Hanoi, Vietnam – Football is the world’s game, but that doesn’t mean it’s my game or my country’s game. Like many American kids I grew up playing baseball and watching American football and basketball, which means my natural instinct is to catch and throw a ball, not kick it. So, you can imagine my trepidation as I stood on a football field after entering the game as a sub on defense. My roommate and I had been invited to play by our office, and when they said it was just a friendly game I figured it would be fun to try my hand, er foot, at the game and see what made it so popular.
But, this wasn’t just a few guys out fooling around and having some fun. No, this was two teams playing hard and trying their best to win. For someone who hadn’t played football since he was five or six years old, it was slightly intimidating, albeit pretty cool to watch (from the sidelines). There’s a big difference when someone says it’s been five years since they played, and I’m thinking I haven’t played in twenty-five. Oh well, it was nonetheless an excellent cultural experience and a lot of fun – one of my favorite nights while in Hanoi.
Some highlights from the evening:
- Originally, we thought we would have enough time to go home, change, eat and return to the office. But, like all plans, our’s was meant to be broken. There was no time to go home if we wanted a ride to the field. So, we had to find a restaurant close to the office and play in our work clothes (fortunately, polo shirts and shorts).
About that restaurant, I wasn’t too hungry and didn’t want to eat a big meal before running around all over a field. So, I thought I would buy the cheapest, smallest thing on the menu (Vietnamese sausages that were really just hot dogs) to just hold me over until after the game. Or so I thought. There were two menus, one with the real price and one with a different price. After a lot of back and forth with the waitress (who spoke maybe five words in English), it was determined that the real price was the same as my roommate’s full dinner. While the sausages were good, they weren’t miss out on a giant plate of what looked like really good food good enough.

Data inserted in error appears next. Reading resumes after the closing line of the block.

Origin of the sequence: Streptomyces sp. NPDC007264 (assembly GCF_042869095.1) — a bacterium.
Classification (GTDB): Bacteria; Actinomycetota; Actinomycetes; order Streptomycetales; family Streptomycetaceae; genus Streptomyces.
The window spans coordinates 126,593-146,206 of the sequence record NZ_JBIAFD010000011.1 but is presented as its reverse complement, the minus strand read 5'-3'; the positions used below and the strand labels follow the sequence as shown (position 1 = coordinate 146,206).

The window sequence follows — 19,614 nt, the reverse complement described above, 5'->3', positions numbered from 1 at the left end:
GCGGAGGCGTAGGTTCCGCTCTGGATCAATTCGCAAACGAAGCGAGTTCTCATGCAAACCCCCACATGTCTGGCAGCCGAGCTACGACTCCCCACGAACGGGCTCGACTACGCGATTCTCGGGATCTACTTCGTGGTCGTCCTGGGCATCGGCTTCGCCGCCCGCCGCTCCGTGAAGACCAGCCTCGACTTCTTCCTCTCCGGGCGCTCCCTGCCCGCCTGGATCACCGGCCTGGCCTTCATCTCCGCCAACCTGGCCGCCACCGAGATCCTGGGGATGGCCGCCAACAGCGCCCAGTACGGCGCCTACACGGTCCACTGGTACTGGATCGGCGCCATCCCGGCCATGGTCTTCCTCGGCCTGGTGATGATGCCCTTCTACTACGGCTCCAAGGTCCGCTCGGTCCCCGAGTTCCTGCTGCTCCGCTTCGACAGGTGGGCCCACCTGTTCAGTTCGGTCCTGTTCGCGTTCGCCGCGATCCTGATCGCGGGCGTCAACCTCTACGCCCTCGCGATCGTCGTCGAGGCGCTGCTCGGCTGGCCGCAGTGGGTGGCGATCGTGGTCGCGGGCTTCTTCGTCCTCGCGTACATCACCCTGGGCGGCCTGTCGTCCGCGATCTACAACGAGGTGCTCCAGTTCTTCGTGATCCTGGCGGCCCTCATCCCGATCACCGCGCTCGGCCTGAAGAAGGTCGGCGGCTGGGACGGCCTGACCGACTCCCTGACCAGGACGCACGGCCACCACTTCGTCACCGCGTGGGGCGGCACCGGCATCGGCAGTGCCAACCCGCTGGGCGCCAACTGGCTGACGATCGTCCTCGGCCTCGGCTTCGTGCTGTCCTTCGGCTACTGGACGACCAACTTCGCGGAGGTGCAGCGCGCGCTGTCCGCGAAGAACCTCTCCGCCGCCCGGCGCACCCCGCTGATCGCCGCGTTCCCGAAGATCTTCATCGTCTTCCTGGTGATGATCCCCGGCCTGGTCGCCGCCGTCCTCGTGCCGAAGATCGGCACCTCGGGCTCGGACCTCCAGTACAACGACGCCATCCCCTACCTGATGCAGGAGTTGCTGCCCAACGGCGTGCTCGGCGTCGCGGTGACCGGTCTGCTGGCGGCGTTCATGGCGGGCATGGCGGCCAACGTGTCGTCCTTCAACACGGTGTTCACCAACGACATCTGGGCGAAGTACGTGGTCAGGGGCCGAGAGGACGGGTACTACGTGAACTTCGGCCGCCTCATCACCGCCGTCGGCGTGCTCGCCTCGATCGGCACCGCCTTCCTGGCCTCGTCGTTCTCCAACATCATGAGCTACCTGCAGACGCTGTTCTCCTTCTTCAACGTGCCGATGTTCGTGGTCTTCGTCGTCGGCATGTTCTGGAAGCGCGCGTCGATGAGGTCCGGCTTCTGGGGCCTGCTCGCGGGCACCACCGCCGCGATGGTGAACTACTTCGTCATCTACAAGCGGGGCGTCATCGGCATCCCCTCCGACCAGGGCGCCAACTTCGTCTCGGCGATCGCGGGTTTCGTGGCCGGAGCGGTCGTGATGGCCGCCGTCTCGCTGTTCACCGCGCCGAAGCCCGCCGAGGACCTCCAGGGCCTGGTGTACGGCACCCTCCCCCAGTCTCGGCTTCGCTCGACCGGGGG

- One of the senior researchers gave us a ride to the field in his car. And, it was a real car, not some little ass smart car or Peugeot. It was pretty much the first thing I could actually fit into comfortably in Vietnam – and it had air conditioning.
- We arrived at the field plenty early to warm up and prepare for the match. Only, it wasn’t the right field. So, everyone piled back into their cars and onto their motorbikes and away we went, at least in theory, to the new field. But, no one knew where we were going. This being Vietnam, a convoy of three or four cars and five to seven motorbikes stopped in the middle of the road while a couple people went off in different directions to find the field. Once found, a call was made and the convoy moved on. Of course, this being Vietnam, no one seemed to care that an entire lane of traffic was blocked by a lost group of footballers.
- Once we arrived at the field, the scene was like something straight out of Los Angeles (or a scene out of White Men Can’t Jump), only with football fields instead of basketball courts. There were palm trees, skyscrapers, wide boulevards, and three football fields wedged into the middle of it all.